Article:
Wednesday, March 26, 2014

Investing with Rich-Uncles

This month I invested with Rich-Uncles.  Rich Uncles is the brand name for the Nexregen Real Estate Investment Trust (REIT) I fund.  Nexregen runs out of Newport Beach, CA.  How I came across the Rich-Uncles brand was through Facebook, believe it or not.  I saw their ad and decided to comment.  This put me in contact with Uncle-Howie, Howard Makler, a co-founder of the company.  To make a long story short, after doing my due diligence on the company, investigating what type of returns I'd get on my money, reading the prospectus (includes risks and growth prospects), and talking at length with Howie, I decided to invest.  I used my Roth IRA to invest and put in $10K.  This bought me 1,000 shares of this public, non-listed REIT.

Why I like the investment and the company:

First, you will earn anywhere from 7% - 7.5% on your money (annual return).  You can certainly try to earn more in the stock market, but...the stock market is currently overvalued.  In "Learning to Live With a Stock Bubble," Boston based money manager, founder, and strategist at GMO, Jeremy Grantham, states that stocks are 65% overpriced.  He says that stocks could run up another 30% but by this point we'd be at a true bubble.  (Source: Barron's magazine, March 17th edition).  I don't want to be around in the market when we've reached this point.  Do you?  I hope not.  So, a 6%-7.25% return on my money looks good in comparison to what I could make in an ominous stock market.  Nexregen REIT I is not coupled to the stock market!  It is a public, but not exchange traded, REIT.

Second, it allows me to diversify my portfolio.  I own rental properties, equities (stocks), and now...shares of a non-listed REIT!  With the rental properties I own, I have to hire a property management company to take care of collecting the rents, evicting, and attending to the needy tenants.  Not to mention, if something breaks, I have to authorize expenses to fix the problem, (no hot water, air conditioning goes down, etc.).  Sure, these are all tax deductible expenses, but not until the end of the year!  With Nexregen, you are in essence a minority owner of multiple commercial real estate properties.  Yet, you are not a landlord.  The company takes care of any necessary upkeep for you, they collect the rents, lease the properties, etc.  You sit back and collect the quarterly dividends (and can reinvest them, i.e., use to purchase more shares), as if you owned a rental property, but never have the headaches related with being a landlord.

Third, as a REIT, Nexregen has to, by government regulations, disburse 90% or more of the profits it makes to all investors, i.e., share holders.  I expect Nexregen, a crowd funding entity, to continue to grow.  I like its growth prospects and I'm not just saying that because I'm an investor.  Right now, Nexregen is stocked with 22 properties, leased to the Del Taco franchise, in California.  The fund, because of current regulations, that I suspect will end soon thanks to the Jobs Act, is prohibited from doing business with non-California residents.  Again, to me this is an ephemeral situation.  Soon enough, the fund could go national!  And then....just think....more investors = more properties = more in profits = more in the form of dividends to shareholders.  Also, I don't think the fund is anywhere near being saturated in California.  It is in its infancy within its growth cycle.  So, investors now are on the ground floor.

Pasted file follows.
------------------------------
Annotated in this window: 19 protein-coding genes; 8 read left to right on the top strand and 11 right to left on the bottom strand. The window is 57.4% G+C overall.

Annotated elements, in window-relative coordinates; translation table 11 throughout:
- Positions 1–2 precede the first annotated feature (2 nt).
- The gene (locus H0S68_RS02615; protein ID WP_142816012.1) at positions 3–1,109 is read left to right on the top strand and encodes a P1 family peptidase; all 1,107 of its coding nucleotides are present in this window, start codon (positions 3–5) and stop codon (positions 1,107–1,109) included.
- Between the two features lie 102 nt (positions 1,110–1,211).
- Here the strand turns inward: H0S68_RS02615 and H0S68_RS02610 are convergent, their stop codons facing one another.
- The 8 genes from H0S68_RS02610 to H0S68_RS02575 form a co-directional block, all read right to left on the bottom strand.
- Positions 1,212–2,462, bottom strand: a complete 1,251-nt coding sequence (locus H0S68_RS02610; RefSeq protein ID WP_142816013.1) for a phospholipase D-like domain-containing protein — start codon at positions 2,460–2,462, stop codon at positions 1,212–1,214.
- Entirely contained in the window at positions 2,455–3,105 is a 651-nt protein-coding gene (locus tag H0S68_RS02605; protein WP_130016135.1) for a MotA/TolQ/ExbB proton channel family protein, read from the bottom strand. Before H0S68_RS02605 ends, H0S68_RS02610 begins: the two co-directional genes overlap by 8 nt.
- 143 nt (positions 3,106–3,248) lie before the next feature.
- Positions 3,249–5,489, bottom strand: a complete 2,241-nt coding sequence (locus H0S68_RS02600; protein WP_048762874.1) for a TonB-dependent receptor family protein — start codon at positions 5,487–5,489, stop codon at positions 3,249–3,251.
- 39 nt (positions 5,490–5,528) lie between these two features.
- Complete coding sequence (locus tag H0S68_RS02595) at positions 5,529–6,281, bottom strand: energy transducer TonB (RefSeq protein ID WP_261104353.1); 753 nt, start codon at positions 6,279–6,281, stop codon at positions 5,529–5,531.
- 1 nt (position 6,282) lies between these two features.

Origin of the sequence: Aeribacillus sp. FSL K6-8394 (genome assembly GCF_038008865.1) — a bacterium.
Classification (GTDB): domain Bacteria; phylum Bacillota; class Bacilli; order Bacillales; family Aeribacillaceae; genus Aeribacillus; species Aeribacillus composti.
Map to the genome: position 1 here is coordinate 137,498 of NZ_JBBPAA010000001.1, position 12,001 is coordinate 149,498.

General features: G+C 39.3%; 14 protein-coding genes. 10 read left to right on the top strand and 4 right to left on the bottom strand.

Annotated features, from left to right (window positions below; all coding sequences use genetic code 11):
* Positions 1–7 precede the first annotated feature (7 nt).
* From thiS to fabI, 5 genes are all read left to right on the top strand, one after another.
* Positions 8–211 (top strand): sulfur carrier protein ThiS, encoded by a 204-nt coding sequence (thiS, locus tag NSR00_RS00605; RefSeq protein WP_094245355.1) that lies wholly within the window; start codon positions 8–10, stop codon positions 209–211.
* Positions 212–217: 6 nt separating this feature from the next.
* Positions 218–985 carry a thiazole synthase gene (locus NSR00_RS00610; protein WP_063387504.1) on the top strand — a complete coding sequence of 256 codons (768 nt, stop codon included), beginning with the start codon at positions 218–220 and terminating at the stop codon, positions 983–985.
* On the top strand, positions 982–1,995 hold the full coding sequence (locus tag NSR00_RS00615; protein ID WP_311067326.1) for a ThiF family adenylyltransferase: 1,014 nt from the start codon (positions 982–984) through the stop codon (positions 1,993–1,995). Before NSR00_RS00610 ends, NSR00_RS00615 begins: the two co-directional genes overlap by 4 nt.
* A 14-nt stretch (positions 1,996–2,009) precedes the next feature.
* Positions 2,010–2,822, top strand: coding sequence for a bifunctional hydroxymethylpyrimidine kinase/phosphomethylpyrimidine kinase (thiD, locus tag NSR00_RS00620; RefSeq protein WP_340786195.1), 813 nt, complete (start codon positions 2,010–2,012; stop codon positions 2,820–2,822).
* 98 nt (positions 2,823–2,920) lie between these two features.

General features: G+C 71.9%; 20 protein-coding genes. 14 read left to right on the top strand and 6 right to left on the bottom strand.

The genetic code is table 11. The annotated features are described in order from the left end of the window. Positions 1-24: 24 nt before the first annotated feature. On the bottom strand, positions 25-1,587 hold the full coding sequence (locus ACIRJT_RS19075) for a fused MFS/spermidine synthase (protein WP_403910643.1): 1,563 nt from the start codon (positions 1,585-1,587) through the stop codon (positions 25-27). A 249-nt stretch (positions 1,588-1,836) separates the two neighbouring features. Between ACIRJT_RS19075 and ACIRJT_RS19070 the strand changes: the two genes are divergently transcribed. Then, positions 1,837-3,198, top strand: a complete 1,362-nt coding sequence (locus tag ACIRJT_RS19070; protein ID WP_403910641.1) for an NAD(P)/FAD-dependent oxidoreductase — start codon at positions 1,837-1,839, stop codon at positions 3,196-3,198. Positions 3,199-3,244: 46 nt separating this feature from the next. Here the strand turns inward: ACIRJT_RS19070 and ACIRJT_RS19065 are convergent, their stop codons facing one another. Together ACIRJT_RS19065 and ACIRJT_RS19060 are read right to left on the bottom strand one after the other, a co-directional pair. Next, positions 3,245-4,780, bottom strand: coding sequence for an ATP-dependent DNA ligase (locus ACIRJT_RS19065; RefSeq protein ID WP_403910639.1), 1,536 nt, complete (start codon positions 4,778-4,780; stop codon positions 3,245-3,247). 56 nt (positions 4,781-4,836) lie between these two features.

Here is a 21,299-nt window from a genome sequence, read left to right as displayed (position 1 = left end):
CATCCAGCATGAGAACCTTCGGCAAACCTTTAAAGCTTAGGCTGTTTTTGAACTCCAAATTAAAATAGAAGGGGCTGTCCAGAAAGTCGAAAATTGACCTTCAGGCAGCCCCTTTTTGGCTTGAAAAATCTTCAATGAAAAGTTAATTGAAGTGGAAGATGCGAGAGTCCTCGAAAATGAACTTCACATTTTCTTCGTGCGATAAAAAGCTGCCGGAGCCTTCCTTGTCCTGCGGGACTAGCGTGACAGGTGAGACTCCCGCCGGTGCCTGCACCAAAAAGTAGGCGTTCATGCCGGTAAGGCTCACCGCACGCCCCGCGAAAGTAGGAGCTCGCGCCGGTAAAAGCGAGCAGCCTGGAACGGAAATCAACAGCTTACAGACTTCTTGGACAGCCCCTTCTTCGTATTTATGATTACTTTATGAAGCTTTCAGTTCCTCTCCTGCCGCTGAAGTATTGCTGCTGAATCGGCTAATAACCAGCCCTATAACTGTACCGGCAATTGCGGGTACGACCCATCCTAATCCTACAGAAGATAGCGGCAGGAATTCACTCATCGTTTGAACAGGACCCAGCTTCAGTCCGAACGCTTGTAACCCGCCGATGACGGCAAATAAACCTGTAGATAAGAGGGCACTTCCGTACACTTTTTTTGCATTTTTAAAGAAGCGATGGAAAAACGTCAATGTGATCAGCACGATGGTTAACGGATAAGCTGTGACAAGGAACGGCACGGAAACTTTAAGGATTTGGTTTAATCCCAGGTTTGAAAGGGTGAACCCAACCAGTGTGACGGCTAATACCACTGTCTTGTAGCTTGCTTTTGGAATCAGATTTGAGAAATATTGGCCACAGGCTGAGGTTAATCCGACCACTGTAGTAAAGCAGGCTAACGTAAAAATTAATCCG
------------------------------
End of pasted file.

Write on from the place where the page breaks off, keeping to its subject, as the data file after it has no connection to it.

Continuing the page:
Fourth, in my estimation, the real estate market is on the rise again.  It has already experienced its bust in the cycle, and as you know, this bust was one of epic proportions.  Really, can real estate fall back to those 2008-09 levels?  I think the odds of that are very slim.  What does this mean?  It means that properties, including those held by the Nexregen fund, will appreciate!  When and if the company decides to sell a property, the value of the building should be worth more (I don't want to assume, but I would expect they would only sell in cases where they would turn a profit on the building) and the proceeds from this sale must be disbursed to shareholders.  I'm not a commercial real estate expert, but if residential properties stand to increase in value, I would suspect that the commercial real estate market is right behind.

Fifth, ease of entry.  The fund only asks that you have a family income (combined) of $75K OR a net worth of at least $250K.  This opens it up to many, many, people (in California).  The minimum investment is only $5K!  I looked at other crowd funding platforms, in particular,  With, you have to be an accredited investor!  Also, you have to select the deal you want to help fund. And, there is no guarantee that the deal will even fund.  You end up waiting for the deal to go through, in other words.  With Rich Uncles, you'll be immediately in their books once you buy the shares, benefiting from any upside, and with each passing day, you are that much closer to getting your dividend disbursement.  Also, you don't have to worry about whether or not you funded the right company/deal with your decision because the current structure is that of the multiple Del Taco properties.